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Sub-optimal Block Matching Algorithms (part 2 of 2)

There are a number of sub-optimal block matching algorithms that use the quadrant monotonic assumption.
Detailed descriptions of are available for the following BMAs:

A comparison of the effectiveness of these algorithms under different circumstances is available from the Experiments & Conslusions section.

Dynamic Search Window Algorithm

The Dynamic Search Window Algorithm (DSWA) attempts to achieve improved performance by directly addressing the problem of convergence on local minima [Lee93]. Although this algorithm starts with a step size in the normal way, the extent to which the area of the search window decreases depends on the difference between the minimum distortion and the second lowest distortion. Lee et al. used three convergence modes : fast, normal, and slow. If the difference between the two lowest distortions was small then the outcome of a stage of the algorithm was deemed inconclusive and so the step size was reduced only a little (slow). This gave the algorithm the opportunity to recover if, in fact, the wrong point was chosen. Conversely, if the difference between the two lowest distortions was large, then the algorithm converged more quickly on the minimum (fast). If the difference between the two lowest distortions fell between the thresholds for fast and slow modes then the algorithm reduced the search area in the normal way.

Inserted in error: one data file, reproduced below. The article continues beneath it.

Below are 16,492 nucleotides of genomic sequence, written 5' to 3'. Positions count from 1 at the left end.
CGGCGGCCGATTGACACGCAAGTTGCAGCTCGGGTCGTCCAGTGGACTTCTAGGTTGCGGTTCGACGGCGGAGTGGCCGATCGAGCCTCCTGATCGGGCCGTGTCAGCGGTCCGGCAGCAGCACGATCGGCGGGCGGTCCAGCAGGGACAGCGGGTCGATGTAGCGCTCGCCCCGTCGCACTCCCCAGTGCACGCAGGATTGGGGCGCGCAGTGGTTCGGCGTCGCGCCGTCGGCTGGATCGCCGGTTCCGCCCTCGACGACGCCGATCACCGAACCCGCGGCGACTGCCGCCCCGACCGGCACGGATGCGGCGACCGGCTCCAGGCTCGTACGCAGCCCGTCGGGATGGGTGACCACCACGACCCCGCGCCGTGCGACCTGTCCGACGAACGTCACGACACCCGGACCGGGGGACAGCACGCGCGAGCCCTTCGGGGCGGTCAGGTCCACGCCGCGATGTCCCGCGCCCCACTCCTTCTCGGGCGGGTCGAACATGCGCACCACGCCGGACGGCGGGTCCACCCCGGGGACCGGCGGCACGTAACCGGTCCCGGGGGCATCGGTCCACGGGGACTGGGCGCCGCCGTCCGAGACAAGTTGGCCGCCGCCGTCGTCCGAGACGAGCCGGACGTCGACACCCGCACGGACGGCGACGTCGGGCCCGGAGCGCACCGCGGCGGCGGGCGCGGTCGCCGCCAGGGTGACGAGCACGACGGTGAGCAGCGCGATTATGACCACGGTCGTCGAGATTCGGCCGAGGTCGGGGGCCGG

Lee et al tested dynamic search windows with an alternating saltire (+) and Greek (x) cross pattern, with the step size multiplied by 1/4, 1/2, and 3/4, in fast, normal, and slow modes respectively. They found that this algorithm used fewer computations but produced better results than the Three Step Search under similar circumstances.

Dependent Algorithms

The are two primary sources of motion in image sequences. They are camera motion (zoom, pan, and tilt) and the motion of objects within the scene. Since blocks are generally smaller than the objects it is reasonable to assume that there is correlation between the motion of adjacent blocks [DeWi92]. Dependent block matching algorithms calculate the motion of a given block with the aid of the motion vectors of its neighbouring blocks. The motion vectors of the neighbouring blocks are used to calculate a prediction of the block's motion and this prediction is used as a starting point for the search. Dependency introduces memory into the block matching algorithm, but usually results in a more ordered set of motion vectors.
Dependency can be spatial or temporal or both.

Spatial Dependency

Spatial dependency exploits the correlation between the motion vectors of neighbouring blocks to provide a prediction to matching algorithms as to the likely position of a block's match. Frequently the prediction is formed by taking a weighted average of the neighbouring blocks' motion vectors. Because exploiting spatial dependency can help find better matches and find matches more quickly, a number of researchers have suggested schemes that use spatial dependency to assist block matching algorithms [Jang91] [Reut89] [Stil90].

Predictions for block matching algorithms can be derived from the motion of some of its neighbours. A typical block has eight immediate neighbours. Depending on the order in which target blocks are matched (typically top-to-bottom and left-to-right), the motion vectors for some of these neighbours might not be available when a block is being matched.